"... all tricks, sleight of hand, to give the impression of overwhelmingly sophisticated alien technology. Clearly a political manoeuvre by a socialist, anarchist conspiracy to turn those of us who've worked hard for our money into cowards, quivering in shock, to make lazy people think they can get something for nothing. No more questions."

The screen image showed Du Barrinat turning on his heel and striding in the direction of his casino, while several bulky bodyguards dissuaded the press corps from following.

"So we need to talk to him?"

"We do. He won't agree to meet with anyone who just asks. We’ve tried, several times, formally and informally," the ambassador said, sounding amused, "He's far too important for that - at least, in his own opinion."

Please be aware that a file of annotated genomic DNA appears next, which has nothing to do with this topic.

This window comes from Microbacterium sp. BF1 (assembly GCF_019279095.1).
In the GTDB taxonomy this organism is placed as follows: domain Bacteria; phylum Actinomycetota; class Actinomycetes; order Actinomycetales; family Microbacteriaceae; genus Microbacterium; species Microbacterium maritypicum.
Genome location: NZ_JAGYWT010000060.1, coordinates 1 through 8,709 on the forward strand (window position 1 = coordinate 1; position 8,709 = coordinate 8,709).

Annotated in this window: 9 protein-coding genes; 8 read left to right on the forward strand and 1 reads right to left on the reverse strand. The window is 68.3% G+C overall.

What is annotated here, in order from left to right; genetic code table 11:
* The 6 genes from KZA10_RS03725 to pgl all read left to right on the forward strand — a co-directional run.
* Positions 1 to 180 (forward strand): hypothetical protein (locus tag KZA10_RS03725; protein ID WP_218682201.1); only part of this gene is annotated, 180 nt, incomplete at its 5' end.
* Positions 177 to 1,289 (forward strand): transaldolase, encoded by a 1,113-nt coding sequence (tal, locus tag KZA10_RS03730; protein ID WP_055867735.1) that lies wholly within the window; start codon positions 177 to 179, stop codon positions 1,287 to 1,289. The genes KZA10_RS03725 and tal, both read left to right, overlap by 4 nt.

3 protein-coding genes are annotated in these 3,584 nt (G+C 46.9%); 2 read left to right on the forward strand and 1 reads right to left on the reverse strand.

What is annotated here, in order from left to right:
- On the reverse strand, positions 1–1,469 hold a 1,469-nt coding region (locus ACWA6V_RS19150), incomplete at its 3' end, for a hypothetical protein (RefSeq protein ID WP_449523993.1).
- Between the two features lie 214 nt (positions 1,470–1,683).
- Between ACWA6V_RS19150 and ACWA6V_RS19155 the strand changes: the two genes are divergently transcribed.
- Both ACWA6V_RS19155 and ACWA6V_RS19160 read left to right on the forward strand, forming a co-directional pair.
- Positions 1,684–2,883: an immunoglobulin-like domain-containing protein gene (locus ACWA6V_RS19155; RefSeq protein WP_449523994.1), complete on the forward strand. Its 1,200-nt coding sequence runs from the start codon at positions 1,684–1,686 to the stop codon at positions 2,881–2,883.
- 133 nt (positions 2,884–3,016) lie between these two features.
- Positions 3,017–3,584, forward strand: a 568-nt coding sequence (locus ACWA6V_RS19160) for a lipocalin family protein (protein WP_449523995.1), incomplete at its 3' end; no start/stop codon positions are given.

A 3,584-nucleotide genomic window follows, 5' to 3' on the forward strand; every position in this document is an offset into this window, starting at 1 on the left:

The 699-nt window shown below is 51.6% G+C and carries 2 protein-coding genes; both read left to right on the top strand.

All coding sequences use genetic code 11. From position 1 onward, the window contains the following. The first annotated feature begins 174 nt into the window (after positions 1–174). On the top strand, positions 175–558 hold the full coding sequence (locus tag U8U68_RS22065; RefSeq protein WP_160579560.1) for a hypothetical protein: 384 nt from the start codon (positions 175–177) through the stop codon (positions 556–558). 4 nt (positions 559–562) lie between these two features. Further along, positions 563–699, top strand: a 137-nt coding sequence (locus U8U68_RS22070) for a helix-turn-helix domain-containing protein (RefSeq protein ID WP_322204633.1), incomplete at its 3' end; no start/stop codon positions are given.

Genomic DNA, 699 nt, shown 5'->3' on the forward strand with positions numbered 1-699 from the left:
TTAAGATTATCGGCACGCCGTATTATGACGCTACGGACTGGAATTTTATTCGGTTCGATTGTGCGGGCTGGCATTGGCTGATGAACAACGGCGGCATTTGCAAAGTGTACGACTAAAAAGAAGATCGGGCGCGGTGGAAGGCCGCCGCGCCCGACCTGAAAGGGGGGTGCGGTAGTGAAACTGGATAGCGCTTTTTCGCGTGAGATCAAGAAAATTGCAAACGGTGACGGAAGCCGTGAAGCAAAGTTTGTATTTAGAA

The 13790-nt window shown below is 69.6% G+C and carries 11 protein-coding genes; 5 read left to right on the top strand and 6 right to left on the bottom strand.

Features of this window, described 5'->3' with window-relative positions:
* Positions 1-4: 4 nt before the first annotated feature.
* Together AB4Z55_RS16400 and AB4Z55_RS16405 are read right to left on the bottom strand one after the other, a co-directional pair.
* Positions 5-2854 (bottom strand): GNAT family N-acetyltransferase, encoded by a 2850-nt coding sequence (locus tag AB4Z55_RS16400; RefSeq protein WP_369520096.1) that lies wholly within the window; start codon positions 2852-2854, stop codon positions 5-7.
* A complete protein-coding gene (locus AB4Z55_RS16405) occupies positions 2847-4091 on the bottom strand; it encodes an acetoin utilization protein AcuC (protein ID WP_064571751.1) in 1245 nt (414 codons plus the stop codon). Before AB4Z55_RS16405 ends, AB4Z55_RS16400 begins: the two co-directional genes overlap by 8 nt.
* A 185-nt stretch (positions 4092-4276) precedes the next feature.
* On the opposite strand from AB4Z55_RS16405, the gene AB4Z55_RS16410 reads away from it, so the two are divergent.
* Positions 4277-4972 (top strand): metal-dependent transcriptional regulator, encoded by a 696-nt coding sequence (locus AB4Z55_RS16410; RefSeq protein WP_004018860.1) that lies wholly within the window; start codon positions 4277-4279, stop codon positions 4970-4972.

"OK, so what am I - we," he corrected, gesturing at the components of Xantana still floating nearby, "supposed to do to gain an interview?"

"We're going to hit him where it really hurts," the ship said, sounding smug.

Ngok looked confused.

"Where's that?"

"In the wallet."

Ngok looked even more confused.

Vilbeda leaned over and patted his hand in a friendly fashion.

"This has to do with exchange collateral."

Ngok's face brightened.

"Money, to use the technical term," he replied.

"Well, yes, of course. Otherwise, how could anybody gamble at all?"